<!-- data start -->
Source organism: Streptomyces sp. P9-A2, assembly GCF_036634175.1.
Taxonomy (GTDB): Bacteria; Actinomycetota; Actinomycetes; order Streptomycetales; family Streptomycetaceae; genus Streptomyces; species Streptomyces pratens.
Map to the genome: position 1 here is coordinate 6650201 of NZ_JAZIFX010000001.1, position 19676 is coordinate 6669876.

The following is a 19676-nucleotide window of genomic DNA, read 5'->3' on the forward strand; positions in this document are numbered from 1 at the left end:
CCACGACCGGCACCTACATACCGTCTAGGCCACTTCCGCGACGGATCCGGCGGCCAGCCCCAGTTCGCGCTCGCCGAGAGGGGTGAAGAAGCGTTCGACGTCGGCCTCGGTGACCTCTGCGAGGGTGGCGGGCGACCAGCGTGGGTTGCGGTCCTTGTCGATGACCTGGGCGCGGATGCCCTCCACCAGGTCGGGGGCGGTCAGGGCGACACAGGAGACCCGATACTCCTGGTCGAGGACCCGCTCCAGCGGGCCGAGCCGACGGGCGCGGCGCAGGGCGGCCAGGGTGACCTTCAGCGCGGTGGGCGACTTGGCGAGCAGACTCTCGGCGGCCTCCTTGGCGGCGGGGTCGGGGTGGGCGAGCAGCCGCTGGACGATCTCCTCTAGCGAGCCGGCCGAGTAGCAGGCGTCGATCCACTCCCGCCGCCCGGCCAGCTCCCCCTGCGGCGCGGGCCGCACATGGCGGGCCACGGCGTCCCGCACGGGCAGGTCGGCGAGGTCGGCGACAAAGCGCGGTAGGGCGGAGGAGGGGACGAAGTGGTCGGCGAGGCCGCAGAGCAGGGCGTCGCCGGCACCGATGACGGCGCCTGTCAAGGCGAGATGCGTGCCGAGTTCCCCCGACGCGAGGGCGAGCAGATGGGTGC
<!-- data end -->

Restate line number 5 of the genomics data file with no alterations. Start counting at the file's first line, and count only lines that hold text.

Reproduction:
CCACGACCGGCACCTACATACCGTCTAGGCCACTTCCGCGACGGATCCGGCGGCCAGCCCCAGTTCGCGCTCGCCGAGAGGGGTGAAGAAGCGTTCGACGTCGGCCTCGGTGACCTCTGCGAGGGTGGCGGGCGACCAGCGTGGGTTGCGGTCCTTGTCGATGACCTGGGCGCGGATGCCCTCCACCAGGTCGGGGGCGGTCAGGGCGACACAGGAGACCCGATACTCCTGGTCGAGGACCCGCTCCAGCGGGCCGAGCCGACGGGCGCGGCGCAGGGCGGCCAGGGTGACCTTCAGCGCGGTGGGCGACTTGGCGAGCAGACTCTCGGCGGCCTCCTTGGCGGCGGGGTCGGGGTGGGCGAGCAGCCGCTGGACGATCTCCTCTAGCGAGCCGGCCGAGTAGCAGGCGTCGATCCACTCCCGCCGCCCGGCCAGCTCCCCCTGCGGCGCGGGCCGCACATGGCGGGCCACGGCGTCCCGCACGGGCAGGTCGGCGAGGTCGGCGACAAAGCGCGGTAGGGCGGAGGAGGGGACGAAGTGGTCGGCGAGGCCGCAGAGCAGGGCGTCGCCGGCACCGATGACGGCGCCTGTCAAGGCGAGATGCGTGCCGAGTTCCCCCGACGCGAGGGCGAGCAGATGGGTGC